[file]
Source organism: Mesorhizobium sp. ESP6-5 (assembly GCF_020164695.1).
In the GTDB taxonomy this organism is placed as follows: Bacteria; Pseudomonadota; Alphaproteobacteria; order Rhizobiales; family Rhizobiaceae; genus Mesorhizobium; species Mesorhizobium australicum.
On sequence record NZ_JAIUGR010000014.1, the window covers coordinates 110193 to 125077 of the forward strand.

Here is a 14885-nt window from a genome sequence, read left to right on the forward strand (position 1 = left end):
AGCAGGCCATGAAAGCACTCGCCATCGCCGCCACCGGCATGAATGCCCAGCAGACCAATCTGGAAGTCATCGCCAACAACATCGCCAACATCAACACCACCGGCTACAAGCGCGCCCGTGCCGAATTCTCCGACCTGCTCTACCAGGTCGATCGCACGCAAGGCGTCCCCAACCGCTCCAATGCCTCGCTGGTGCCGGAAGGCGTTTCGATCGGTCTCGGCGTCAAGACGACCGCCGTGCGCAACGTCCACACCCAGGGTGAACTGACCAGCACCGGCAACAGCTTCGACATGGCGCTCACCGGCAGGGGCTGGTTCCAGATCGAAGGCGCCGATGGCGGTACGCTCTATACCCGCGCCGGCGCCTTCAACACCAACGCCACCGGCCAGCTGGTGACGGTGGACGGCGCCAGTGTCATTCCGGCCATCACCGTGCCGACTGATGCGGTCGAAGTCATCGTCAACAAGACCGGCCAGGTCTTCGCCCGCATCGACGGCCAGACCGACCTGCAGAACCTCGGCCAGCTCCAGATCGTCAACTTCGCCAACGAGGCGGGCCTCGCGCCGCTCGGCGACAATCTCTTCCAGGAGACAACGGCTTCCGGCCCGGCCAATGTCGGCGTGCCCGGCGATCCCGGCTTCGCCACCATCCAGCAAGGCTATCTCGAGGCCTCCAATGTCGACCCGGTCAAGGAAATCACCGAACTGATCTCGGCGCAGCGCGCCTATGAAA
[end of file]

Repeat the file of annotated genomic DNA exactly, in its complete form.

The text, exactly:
Source organism: Mesorhizobium sp. ESP6-5 (assembly GCF_020164695.1).
In the GTDB taxonomy this organism is placed as follows: Bacteria; Pseudomonadota; Alphaproteobacteria; order Rhizobiales; family Rhizobiaceae; genus Mesorhizobium; species Mesorhizobium australicum.
On sequence record NZ_JAIUGR010000014.1, the window covers coordinates 110193 to 125077 of the forward strand.

Here is a 14885-nt window from a genome sequence, read left to right on the forward strand (position 1 = left end):
AGCAGGCCATGAAAGCACTCGCCATCGCCGCCACCGGCATGAATGCCCAGCAGACCAATCTGGAAGTCATCGCCAACAACATCGCCAACATCAACACCACCGGCTACAAGCGCGCCCGTGCCGAATTCTCCGACCTGCTCTACCAGGTCGATCGCACGCAAGGCGTCCCCAACCGCTCCAATGCCTCGCTGGTGCCGGAAGGCGTTTCGATCGGTCTCGGCGTCAAGACGACCGCCGTGCGCAACGTCCACACCCAGGGTGAACTGACCAGCACCGGCAACAGCTTCGACATGGCGCTCACCGGCAGGGGCTGGTTCCAGATCGAAGGCGCCGATGGCGGTACGCTCTATACCCGCGCCGGCGCCTTCAACACCAACGCCACCGGCCAGCTGGTGACGGTGGACGGCGCCAGTGTCATTCCGGCCATCACCGTGCCGACTGATGCGGTCGAAGTCATCGTCAACAAGACCGGCCAGGTCTTCGCCCGCATCGACGGCCAGACCGACCTGCAGAACCTCGGCCAGCTCCAGATCGTCAACTTCGCCAACGAGGCGGGCCTCGCGCCGCTCGGCGACAATCTCTTCCAGGAGACAACGGCTTCCGGCCCGGCCAATGTCGGCGTGCCCGGCGATCCCGGCTTCGCCACCATCCAGCAAGGCTATCTCGAGGCCTCCAATGTCGACCCGGTCAAGGAAATCACCGAACTGATCTCGGCGCAGCGCGCCTATGAAA